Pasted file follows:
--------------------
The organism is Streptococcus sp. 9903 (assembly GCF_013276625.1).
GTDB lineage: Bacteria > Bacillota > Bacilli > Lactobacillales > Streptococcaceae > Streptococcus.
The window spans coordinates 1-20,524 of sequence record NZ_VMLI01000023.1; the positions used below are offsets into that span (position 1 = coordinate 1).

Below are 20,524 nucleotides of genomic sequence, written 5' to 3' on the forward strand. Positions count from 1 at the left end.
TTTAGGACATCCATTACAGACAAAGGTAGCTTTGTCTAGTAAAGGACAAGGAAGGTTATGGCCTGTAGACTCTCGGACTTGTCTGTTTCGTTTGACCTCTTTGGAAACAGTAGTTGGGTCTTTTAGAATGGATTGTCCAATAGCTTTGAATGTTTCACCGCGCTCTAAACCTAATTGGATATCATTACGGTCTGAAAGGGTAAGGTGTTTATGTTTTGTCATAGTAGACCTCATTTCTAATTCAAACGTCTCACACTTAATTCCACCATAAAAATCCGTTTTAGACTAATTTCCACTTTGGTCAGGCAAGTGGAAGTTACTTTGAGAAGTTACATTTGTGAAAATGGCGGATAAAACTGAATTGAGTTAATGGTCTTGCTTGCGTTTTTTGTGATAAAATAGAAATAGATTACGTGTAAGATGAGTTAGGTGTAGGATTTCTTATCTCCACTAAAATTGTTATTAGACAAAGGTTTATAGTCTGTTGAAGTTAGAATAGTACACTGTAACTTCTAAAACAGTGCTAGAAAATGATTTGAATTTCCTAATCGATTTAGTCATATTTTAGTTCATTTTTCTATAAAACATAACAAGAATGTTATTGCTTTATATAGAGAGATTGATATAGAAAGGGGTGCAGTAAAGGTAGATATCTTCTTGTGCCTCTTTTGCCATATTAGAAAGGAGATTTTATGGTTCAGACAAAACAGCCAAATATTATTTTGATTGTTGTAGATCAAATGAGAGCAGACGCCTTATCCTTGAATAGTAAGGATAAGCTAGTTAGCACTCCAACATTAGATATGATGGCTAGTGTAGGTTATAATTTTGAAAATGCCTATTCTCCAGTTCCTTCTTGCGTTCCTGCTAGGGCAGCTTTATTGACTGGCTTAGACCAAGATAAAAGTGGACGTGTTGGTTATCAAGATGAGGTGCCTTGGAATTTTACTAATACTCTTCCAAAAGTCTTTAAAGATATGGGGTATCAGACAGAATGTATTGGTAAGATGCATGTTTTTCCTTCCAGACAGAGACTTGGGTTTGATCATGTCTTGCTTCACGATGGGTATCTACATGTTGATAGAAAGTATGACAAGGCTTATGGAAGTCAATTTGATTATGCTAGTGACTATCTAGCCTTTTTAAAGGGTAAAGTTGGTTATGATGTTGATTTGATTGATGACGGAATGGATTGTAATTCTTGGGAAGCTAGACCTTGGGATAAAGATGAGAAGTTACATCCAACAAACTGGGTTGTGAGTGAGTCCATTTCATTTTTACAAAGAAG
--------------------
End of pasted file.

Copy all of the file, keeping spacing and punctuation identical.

The organism is Streptococcus sp. 9903 (assembly GCF_013276625.1).
GTDB lineage: Bacteria > Bacillota > Bacilli > Lactobacillales > Streptococcaceae > Streptococcus.
The window spans coordinates 1-20,524 of sequence record NZ_VMLI01000023.1; the positions used below are offsets into that span (position 1 = coordinate 1).

Below are 20,524 nucleotides of genomic sequence, written 5' to 3' on the forward strand. Positions count from 1 at the left end.
TTTAGGACATCCATTACAGACAAAGGTAGCTTTGTCTAGTAAAGGACAAGGAAGGTTATGGCCTGTAGACTCTCGGACTTGTCTGTTTCGTTTGACCTCTTTGGAAACAGTAGTTGGGTCTTTTAGAATGGATTGTCCAATAGCTTTGAATGTTTCACCGCGCTCTAAACCTAATTGGATATCATTACGGTCTGAAAGGGTAAGGTGTTTATGTTTTGTCATAGTAGACCTCATTTCTAATTCAAACGTCTCACACTTAATTCCACCATAAAAATCCGTTTTAGACTAATTTCCACTTTGGTCAGGCAAGTGGAAGTTACTTTGAGAAGTTACATTTGTGAAAATGGCGGATAAAACTGAATTGAGTTAATGGTCTTGCTTGCGTTTTTTGTGATAAAATAGAAATAGATTACGTGTAAGATGAGTTAGGTGTAGGATTTCTTATCTCCACTAAAATTGTTATTAGACAAAGGTTTATAGTCTGTTGAAGTTAGAATAGTACACTGTAACTTCTAAAACAGTGCTAGAAAATGATTTGAATTTCCTAATCGATTTAGTCATATTTTAGTTCATTTTTCTATAAAACATAACAAGAATGTTATTGCTTTATATAGAGAGATTGATATAGAAAGGGGTGCAGTAAAGGTAGATATCTTCTTGTGCCTCTTTTGCCATATTAGAAAGGAGATTTTATGGTTCAGACAAAACAGCCAAATATTATTTTGATTGTTGTAGATCAAATGAGAGCAGACGCCTTATCCTTGAATAGTAAGGATAAGCTAGTTAGCACTCCAACATTAGATATGATGGCTAGTGTAGGTTATAATTTTGAAAATGCCTATTCTCCAGTTCCTTCTTGCGTTCCTGCTAGGGCAGCTTTATTGACTGGCTTAGACCAAGATAAAAGTGGACGTGTTGGTTATCAAGATGAGGTGCCTTGGAATTTTACTAATACTCTTCCAAAAGTCTTTAAAGATATGGGGTATCAGACAGAATGTATTGGTAAGATGCATGTTTTTCCTTCCAGACAGAGACTTGGGTTTGATCATGTCTTGCTTCACGATGGGTATCTACATGTTGATAGAAAGTATGACAAGGCTTATGGAAGTCAATTTGATTATGCTAGTGACTATCTAGCCTTTTTAAAGGGTAAAGTTGGTTATGATGTTGATTTGATTGATGACGGAATGGATTGTAATTCTTGGGAAGCTAGACCTTGGGATAAAGATGAGAAGTTACATCCAACAAACTGGGTTGTGAGTGAGTCCATTTCATTTTTACAAAGAAG